Koelzer discussed the policy again with his father over lunch, and his father reluctantly gave his approval for Mike to go through with his plan. “He told me, ‘I don’t agree with what you are doing, but you know you have to do this, and I support you,’” he recalled.

A threat to the status quo

In January 2002, Koelzer informed his employees and customers that Kay Pharmacy would stop filling prescriptions for birth control pills as of February 1.

Koelzer had to decide whether to stop filling all birth control prescriptions or keep filling them for those customers who were not using the pill for contraceptive purposes. Ultimately, he decided to stop selling all birth control so that his employees would not have to question the customers and also because a friend, who was an obgyn, pointed out there are other treatments for conditions for which the pill is currently prescribed, such as irregular menstrual cycles.

The response from his employees and customers was swift. Some employees questioned the viability of the business after making such a drastic change. Of the more than 200 customers who were getting their birth control prescriptions filled at Kay Pharmacy, many left. Some even likened the new policy to a grocery store deciding that it would no longer sell milk. The abusive phone calls, comments and letters continue to this day.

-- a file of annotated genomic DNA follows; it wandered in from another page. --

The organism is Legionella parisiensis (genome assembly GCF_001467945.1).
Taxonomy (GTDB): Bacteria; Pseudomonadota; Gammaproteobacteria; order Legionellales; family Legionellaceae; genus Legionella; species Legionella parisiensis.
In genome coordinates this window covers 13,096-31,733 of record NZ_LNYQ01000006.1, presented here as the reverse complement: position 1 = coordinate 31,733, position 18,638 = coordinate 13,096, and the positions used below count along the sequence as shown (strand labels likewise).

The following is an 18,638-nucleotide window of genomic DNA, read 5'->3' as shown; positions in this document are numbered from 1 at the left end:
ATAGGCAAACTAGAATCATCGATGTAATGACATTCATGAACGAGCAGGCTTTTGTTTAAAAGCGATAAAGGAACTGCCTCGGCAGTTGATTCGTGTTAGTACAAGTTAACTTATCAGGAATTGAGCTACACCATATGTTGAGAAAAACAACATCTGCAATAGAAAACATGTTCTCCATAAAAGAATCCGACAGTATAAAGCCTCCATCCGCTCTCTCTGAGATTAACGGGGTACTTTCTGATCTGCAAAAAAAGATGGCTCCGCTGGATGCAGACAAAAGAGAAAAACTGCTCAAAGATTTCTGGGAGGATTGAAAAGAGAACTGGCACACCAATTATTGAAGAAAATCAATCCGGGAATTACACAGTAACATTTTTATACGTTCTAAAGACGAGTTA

Kay Pharmacy has also caught the attention of the so-called mainstream media, as always occurs when the culture of death is seriously challenged. It has been covered by the Washington Post (June 16, 2008), ABC News (August 8, 2008) and USA Today (this past February 18).

In September, P.Z. Myers, the notorious biology professor who celebrated his desecration of a consecrated Communion host on his internet blog last July, unleashed his followers on Koelzer.

Koelzer remains unfazed by the hateful comments, which have included remarks such as “You should have been aborted.” “Once I made it through the ordeal of my father’s disapproval, no one else’s criticism mattered,” Koelzer explained. “It was all downhill from there.” A common theme Koelzer has identified is his critics’ failure to recognize that as a business owner, he has a right to set his own policies. “They say, ‘You’re taking our rights away. You’re a licensed professional,’” he reported. “But pharmacists are not required to dispense a medication. And there’s a patient that’s being harmed: the unborn [baby].”

Thriving with peace of mind

Despite the negative feedback and loss of customers, Kay Pharmacy has continued to thrive. Koelzer said he did not worry about the change, from a financial standpoint. To him, the new policy was not a choice, but something he had to change. “The business was no longer my concern,” said Koelzer. “If it’s wrong, it’s wrong, just like stealing and cheating.”